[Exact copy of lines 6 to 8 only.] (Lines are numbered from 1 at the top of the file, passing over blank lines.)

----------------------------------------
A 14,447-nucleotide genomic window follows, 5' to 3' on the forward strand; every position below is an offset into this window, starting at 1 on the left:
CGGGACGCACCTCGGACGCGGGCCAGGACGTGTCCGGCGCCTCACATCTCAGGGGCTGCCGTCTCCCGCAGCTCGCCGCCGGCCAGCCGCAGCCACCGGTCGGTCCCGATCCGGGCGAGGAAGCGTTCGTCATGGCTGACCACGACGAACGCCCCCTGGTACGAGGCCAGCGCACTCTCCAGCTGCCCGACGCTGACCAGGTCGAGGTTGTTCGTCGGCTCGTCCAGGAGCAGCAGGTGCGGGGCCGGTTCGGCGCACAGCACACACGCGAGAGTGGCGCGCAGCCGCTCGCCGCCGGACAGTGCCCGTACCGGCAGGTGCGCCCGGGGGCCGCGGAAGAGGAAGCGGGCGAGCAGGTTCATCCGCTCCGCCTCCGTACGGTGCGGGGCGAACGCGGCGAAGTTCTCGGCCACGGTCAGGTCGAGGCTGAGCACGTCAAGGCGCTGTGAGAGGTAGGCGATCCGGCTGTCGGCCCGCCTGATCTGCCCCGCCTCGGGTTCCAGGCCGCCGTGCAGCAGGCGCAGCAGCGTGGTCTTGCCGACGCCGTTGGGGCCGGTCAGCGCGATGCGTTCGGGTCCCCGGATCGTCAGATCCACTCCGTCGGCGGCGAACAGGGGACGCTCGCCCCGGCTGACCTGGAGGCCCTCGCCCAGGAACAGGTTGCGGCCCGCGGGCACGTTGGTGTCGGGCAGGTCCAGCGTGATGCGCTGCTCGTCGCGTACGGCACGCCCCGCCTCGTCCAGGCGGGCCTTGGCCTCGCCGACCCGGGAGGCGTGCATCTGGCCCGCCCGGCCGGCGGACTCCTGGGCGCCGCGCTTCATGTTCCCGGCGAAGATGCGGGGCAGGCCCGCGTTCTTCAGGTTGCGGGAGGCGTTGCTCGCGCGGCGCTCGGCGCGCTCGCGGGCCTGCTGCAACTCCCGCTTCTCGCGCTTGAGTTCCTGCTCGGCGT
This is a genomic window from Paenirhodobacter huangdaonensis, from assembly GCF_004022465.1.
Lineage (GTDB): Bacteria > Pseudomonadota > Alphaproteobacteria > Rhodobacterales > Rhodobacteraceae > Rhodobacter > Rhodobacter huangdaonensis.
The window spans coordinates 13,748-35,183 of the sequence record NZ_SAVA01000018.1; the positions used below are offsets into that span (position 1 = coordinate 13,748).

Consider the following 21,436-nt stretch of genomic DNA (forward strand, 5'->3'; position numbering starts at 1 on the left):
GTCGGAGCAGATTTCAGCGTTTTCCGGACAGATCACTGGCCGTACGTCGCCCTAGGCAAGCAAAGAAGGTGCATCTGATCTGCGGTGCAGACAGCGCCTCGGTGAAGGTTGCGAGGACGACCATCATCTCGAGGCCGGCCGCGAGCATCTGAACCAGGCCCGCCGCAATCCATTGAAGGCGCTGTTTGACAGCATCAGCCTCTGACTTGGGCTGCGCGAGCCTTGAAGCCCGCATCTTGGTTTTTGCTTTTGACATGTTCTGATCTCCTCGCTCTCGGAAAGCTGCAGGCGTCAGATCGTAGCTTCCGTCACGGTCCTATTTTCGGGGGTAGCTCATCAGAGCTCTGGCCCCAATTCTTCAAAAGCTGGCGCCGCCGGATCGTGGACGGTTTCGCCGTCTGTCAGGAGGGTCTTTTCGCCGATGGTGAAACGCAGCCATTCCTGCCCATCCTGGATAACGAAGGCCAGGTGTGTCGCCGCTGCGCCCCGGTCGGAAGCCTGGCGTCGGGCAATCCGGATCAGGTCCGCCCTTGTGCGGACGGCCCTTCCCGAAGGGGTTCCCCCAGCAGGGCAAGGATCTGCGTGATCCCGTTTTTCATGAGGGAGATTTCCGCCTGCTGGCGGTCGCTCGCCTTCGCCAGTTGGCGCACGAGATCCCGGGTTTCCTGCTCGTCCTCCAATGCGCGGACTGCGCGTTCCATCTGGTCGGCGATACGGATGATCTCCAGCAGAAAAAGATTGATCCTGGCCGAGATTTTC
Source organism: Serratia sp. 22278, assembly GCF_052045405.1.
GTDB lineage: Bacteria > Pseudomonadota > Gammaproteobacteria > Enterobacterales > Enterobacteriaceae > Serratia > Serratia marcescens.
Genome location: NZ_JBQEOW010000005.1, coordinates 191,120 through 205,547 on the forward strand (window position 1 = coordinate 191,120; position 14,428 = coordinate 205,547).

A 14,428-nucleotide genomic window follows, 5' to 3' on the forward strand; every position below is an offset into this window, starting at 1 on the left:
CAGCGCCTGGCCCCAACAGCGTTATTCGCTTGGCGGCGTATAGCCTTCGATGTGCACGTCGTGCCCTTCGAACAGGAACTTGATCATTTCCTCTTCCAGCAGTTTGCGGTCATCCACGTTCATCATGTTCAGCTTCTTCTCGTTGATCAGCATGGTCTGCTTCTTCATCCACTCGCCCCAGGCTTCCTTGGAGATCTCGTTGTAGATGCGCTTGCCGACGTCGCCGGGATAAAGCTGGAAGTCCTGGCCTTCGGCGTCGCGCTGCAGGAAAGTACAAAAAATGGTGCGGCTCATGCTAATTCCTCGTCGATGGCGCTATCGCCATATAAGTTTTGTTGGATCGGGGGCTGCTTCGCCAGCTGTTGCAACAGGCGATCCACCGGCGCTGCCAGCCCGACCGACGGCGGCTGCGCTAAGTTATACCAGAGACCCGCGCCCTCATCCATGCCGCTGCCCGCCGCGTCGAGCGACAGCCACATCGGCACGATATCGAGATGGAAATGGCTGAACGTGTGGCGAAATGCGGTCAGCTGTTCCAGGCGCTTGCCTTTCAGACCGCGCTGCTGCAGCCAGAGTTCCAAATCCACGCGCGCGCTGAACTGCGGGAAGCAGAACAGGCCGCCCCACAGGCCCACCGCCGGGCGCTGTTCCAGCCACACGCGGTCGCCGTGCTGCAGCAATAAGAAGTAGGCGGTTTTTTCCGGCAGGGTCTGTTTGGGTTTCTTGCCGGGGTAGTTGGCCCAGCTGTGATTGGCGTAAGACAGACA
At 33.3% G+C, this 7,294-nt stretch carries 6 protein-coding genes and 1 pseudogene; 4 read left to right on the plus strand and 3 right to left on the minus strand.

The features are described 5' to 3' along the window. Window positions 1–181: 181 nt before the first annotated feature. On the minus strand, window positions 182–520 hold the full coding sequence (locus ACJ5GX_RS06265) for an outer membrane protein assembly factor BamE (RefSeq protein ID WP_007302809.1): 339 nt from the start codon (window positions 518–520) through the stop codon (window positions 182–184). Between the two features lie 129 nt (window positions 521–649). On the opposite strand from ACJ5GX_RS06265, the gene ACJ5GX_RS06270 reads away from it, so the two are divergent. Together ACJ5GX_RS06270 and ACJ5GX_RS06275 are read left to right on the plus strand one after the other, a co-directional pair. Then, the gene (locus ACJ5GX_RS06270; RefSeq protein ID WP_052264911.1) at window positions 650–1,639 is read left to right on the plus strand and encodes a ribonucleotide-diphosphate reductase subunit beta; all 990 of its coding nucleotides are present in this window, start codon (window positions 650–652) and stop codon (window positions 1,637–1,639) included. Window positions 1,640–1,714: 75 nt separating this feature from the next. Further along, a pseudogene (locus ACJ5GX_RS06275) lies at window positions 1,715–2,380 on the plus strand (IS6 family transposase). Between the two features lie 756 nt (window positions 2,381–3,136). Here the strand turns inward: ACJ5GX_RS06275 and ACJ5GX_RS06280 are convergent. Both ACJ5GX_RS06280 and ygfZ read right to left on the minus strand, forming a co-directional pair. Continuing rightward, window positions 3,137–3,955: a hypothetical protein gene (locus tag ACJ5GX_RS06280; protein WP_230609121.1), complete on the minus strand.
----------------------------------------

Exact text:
Consider the following 21,436-nt stretch of genomic DNA (forward strand, 5'->3'; position numbering starts at 1 on the left):
GTCGGAGCAGATTTCAGCGTTTTCCGGACAGATCACTGGCCGTACGTCGCCCTAGGCAAGCAAAGAAGGTGCATCTGATCTGCGGTGCAGACAGCGCCTCGGTGAAGGTTGCGAGGACGACCATCATCTCGAGGCCGGCCGCGAGCATCTGAACCAGGCCCGCCGCAATCCATTGAAGGCGCTGTTTGACAGCATCAGCCTCTGACTTGGGCTGCGCGAGCCTTGAAGCCCGCATCTTGGTTTTTGCTTTTGACATGTTCTGATCTCCTCGCTCTCGGAAAGCTGCAGGCGTCAGATCGTAGCTTCCGTCACGGTCCTATTTTCGGGGGTAGCTCATCAGAGCTCTGGCCCCAATTCTTCAAAAGCTGGCGCCGCCGGATCGTGGACGGTTTCGCCGTCTGTCAGGAGGGTCTTTTCGCCGATGGTGAAACGCAGCCATTCCTGCCCATCCTGGATAACGAAGGCCAGGTGTGTCGCCGCTGCGCCCCGGTCGGAAGCCTGGCGTCGGGCAATCCGGATCAGGTCCGCCCTTGTGCGGACGGCCCTTCCCGAAGGGGTTCCCCCAGCAGGGCAAGGATCTGCGTGATCCCGTTTTTCATGAGGGAGATTTCCGCCTGCTGGCGGTCGCTCGCCTTCGCCAGTTGGCGCACGAGATCCCGGGTTTCCTGCTCGTCCTCCAATGCGCGGACTGCGCGTTCCATCTGGTCGGCGATACGGATGATCTCCAGCAGAAAAAGATTGATCCTGGCCGAGATTTTC
Source organism: Serratia sp. 22278, assembly GCF_052045405.1.